Logos of the Living Earth:
Towards a Gaian Praxecology
By Matthew Segall
Science, Ecology, and Contested Knowledge(s)
Prof. Elizabeth Allison
“No More” by Josephine Wall – (from http://www.josephinewall.co.uk/josephine.html): “Progress” – Man’s word to excuse the disgraceful abuse of our precious world. “Gaia” has watched from afar, hoping that the trustees of this world would come to their senses, and finally unable to bear the destruction any more, the “Earth Goddess” returns to force back the advancing darkness. Some animals flee in terror whilst others shelter beneath her life-giving mantel. The battle to restore beauty is joined. “No more” will she allow man’s blindness, greed and intolerance to pervade this planet. As she strides purposefully forward, nature’s beauty is once again restored.
The word “praxeology” has been employed with various meanings in 20th century French and Austrian discourse. Praxecology is a distinct, though not entirely unrelated neologism invented for the purposes of this essay. A new word is not without a history, nor a text without context—praxecology is the mutated kin of its discursive ancestors whose semiotic relation cannot be denied. But my neologism is not just a sign; it is also a materially inscribed event emerging in my life and, having been read and understood, in the lives of each of you, my audience. Words have real effects in the world of material-semiotic cyborgs like us.
Praxecology is the embodied practice of a living planetary systems theory, the enacting of a Gaian way of life. James Lovelock’s Gaia theory, developed in the 1960s while working for NASA to detect life on other planets, has played an important psycho-spiritual role in the environmental movement, but half a century later has not been fully realized as an eco-cultural revolt against modern techno-industrialism and the alienation, fetishization, and commodification of self, society, and nature that such a system requires. The results of this Enlightenment project of disembedded rationality are well known: loss of place, self-alienation, social injustice and ecological devastation chief among them. A scientific theory of Earth as a self-regulating system is not enough in itself to overturn any of these aspects of our post-industrial malaise, but the knowledge of a living Earth is compelling enough, I believe, to inspire both the aesthetic skill and religious will of humanity into a renewed relationship with the Earth.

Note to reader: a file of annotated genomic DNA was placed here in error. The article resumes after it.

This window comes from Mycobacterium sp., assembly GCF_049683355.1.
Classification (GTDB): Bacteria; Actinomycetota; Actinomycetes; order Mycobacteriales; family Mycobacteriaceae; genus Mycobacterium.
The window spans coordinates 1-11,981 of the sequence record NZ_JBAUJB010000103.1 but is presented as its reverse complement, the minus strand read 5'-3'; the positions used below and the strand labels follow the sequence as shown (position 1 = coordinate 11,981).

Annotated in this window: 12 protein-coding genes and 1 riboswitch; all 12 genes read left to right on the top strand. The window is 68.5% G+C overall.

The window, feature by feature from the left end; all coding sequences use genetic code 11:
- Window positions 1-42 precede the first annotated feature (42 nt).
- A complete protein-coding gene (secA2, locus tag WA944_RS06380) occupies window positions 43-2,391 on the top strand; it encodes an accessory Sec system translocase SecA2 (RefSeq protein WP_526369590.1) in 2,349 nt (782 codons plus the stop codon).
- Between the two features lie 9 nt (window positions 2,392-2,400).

In this essay, I will try to lay down a path in walking toward a Gaian praxecology by offering a more integral, or at least nonmodern (Latour, 1993) narration of embodied practice concerning human-earth relations. As Latour argues in his critique of modern science, the only myth is that there could be science without myth (p. 93, ibid.). I will seek a planetary (and so seemingly universal) mythos, though careful attention will be paid to nature as place, or topos (commonplace).
As Donna Haraway has written,
“We turn to this topic [nature] to order our discourse, to compose our memory …[because] nature is the place to rebuild public culture…[and] is a topic of public discourse on which much turns, even the Earth” (p. 296, 1992).
The title, “Gaia,” has been criticized for its gender essentialism and mythic connotations. I will try to convey why Gaia, the ancient Greek goddess, is among the most appropriate of names for the living Earth. Her theogonic origins in the poetry of Hesiod, Ovid, and others is an apt reminder that disentanglement of science from myth, or knowledge from narrative, while logically possible, is vacuous in practice. Praxecology is not theory or praxis alone, but human understanding-as-participation in the meaningful cycles and evolutions of the Earth community. Science (logos) and story (mythos) are distinct, but in no way separate expressions of the underlying human yearning for knowledge born out of a recognition of our origins in a larger cosmogenic whole. “The Earth,” says cultural phenomenologist Jean Gebser, “is nothing but an event [self-enacted/autopoietic unfolding] which in materialization has become progressively slower” (p. 541, Gebser). Matter and mind, embodied action and theoretical discourse, are not isolated influences or opposed forces, but friendly poles in a holistic process of evolutionary autobiography. As Haraway puts it, “There is no way to rationality—to actually existing worlds—outside stories, not for our species, anyway” (p. 44, 1997).